Hipcooks: The introduction

Last December, the managers of my team at work decided we’d have a bonding experience over open flames, sharp knives and mixing bowls, because what better way to get a bunch of professional communicators (writers, editors), developers (coders, tech-minded people) and designers (artsy, visual) to shelve their native comforts and relax for a bit than through food prep and, ultimately, feasting? (Actually, there are many ways to do this…and frankly, it doesn’t take much. Our little team of 12 is a friendly group that enjoys its outings and birthday lunches without much effort.)

Our bonding adventure led us to Hipcooks, a cooking school located in a lovely loft at The Brewery, an artist and creative person collective near Downtown L.A.

For those of you who haven’t tried Hipcooks, it is wholly and completely awesome. Our host, a bubbling, funny, food-wise individual named Kyrsten welcomed us to the colorful space with large smile, open arms and very clean hands (we’d be reminded many times during our four hours there that it’s essential while cooking to wash after doing anything other than moving one’s fingers gently through the air). After donning colorful Hipcooks aprons, we learned that our theme for the day—Una Noche en España—meant we’d be making an assortment of Spanish tapas: Tortilla Espagnola; Candied Almonds, Cashews and Walnuts; Manchego con Membrillo (I know that membrane-sounding word can set off warning bells, but rest assured, it was yummy); Empanadillas de Carne (and, fortunately, sin carne as well); Gambas Bravas; an arugula salad; hummus; and, for any remaining nooks and crannies, flan.

While Kyrsten cracked jokes and pulled ingredients out of an enormous fridge, we got to work melting sugar for the flan’s caramel over individual hot plates arranged around a large kitchen island. And that’s pretty much how the day progressed: Kyrsten would talk and demonstrate, we’d hover and try. Three hours later, we sat down to our amazing spread at a large farmer’s table and tucked in.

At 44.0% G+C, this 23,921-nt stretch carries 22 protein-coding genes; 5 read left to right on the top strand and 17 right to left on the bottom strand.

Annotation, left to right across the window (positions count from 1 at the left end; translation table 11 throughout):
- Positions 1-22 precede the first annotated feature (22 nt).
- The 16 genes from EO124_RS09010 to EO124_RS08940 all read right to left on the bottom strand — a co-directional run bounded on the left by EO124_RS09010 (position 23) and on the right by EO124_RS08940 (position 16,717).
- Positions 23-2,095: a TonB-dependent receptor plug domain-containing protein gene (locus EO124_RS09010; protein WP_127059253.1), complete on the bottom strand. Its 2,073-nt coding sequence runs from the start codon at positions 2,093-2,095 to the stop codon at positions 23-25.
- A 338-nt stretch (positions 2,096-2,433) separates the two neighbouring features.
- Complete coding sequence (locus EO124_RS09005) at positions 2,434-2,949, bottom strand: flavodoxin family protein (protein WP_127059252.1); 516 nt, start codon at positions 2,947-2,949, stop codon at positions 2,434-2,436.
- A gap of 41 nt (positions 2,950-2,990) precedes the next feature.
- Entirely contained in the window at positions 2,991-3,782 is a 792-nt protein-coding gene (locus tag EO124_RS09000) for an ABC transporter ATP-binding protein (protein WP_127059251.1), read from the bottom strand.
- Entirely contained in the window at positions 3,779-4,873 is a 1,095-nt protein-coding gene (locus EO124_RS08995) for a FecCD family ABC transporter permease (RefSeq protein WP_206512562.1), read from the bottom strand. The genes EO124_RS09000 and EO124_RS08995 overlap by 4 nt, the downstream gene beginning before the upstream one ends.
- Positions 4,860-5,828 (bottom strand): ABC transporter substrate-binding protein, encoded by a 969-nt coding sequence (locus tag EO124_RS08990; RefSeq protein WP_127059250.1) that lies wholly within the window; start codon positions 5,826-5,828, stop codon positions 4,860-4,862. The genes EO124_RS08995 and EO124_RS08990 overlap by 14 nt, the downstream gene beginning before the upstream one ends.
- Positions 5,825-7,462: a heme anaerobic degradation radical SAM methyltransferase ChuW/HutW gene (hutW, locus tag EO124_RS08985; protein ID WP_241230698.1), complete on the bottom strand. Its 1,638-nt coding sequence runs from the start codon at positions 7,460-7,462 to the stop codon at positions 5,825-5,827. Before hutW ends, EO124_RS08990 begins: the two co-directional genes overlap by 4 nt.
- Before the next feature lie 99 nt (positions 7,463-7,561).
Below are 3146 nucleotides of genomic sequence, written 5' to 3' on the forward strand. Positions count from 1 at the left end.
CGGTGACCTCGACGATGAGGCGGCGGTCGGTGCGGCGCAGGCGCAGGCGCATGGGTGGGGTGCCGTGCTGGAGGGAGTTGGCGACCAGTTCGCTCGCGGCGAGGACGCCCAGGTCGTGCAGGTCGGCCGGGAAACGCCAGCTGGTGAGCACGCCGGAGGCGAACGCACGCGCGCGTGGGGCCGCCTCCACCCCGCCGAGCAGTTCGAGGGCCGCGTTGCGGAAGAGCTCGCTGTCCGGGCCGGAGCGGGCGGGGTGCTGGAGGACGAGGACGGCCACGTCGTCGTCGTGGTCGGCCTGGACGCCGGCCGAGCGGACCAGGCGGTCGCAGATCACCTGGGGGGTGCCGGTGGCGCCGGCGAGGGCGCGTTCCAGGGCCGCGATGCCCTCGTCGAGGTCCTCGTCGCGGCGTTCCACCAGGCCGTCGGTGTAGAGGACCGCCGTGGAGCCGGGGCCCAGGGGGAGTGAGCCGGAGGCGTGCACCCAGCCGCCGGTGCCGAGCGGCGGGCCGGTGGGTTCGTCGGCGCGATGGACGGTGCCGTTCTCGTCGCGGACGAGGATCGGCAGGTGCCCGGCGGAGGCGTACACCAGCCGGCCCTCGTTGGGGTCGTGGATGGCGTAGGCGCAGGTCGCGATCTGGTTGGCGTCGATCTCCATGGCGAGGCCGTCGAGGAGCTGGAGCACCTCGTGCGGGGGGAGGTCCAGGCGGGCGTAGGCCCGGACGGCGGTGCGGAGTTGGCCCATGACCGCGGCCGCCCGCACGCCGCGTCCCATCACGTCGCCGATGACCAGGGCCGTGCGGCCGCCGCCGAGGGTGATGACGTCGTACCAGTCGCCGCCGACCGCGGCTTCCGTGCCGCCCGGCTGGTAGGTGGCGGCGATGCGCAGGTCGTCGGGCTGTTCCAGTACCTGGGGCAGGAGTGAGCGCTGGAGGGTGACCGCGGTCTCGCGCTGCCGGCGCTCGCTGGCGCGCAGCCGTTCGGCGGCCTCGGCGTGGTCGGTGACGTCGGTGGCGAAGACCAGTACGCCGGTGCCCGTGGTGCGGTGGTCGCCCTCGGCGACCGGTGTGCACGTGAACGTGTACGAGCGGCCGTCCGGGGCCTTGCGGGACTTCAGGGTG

Overall, I’d give the class a 10. It was fun from Moment One, I learned and then promptly forgot a bunch of useful cooking tips, and everything was incredibly delicious. At the end of the meal, many of us even went shopping in the “store” at the front of the loft grabbing ceramic juicers, vanilla paste and other handy tools we’d just used…as well as the Hipcooks cookbook.

Subtitled “Around the world in 12 dinner parties,” the book doesn’t replicate the classes. In fact, there are no recipes included from my December Hipcooks visit (those you get, via email from Kyrsten, after attending). In a way, this doesn’t matter much since the mantra of Kyrsten and the entire Hipcooks enterprise is “wing it.” During our class, she fearlessly dumped salt, poured olive oil and shaved truffles as the Type A among us winced and tried to guestimate the end result.

The founder of Hipcooks and author of the cookbook, Monika Reti, faces this seeming contradiction—a cookbook of recipes from a school based on a free-form, easy approach to cooking—head-on. “Go ahead, poke your fun,” she writes in the introduction. “The recipes in this cookbook are Hipcooks-style, meaning that you can be as exacting or as free-form as you like while cooking.” Her casual approach, however, comes on strong. “Why use measuring cups when you can use your hands instead? They say that when food is delicious, it is because the person preparing it has sweet hands.” One wonders what our county food safety inspectors would have to say about all those sweet hands displacing measuring cups in L.A. restaurants, but I certainly get her drift for my own cooking.

It’s hard to know what I’ll try first in Hipcooks. In the India section, there’s a Sag Paneer recipe that looks easy and tasty, as well as a Mango Chutney. My Big Fat Greek Dinner Party chapter features Sauteed Halloumi (a type of cheese described as “squeaky”) which one can ignite with Ouzo if feeling particularly bold; Spanikopita, a Grilled Veggie Salad and Baklava. And under Ragin’ Cajun, the homecook can make Sweet Cornbread, Spicy Turnips and Greens, a gumbo, and Bananas Foster with Butter Pecan Ice Cream.

Me and my sweet hands are ready to get started.

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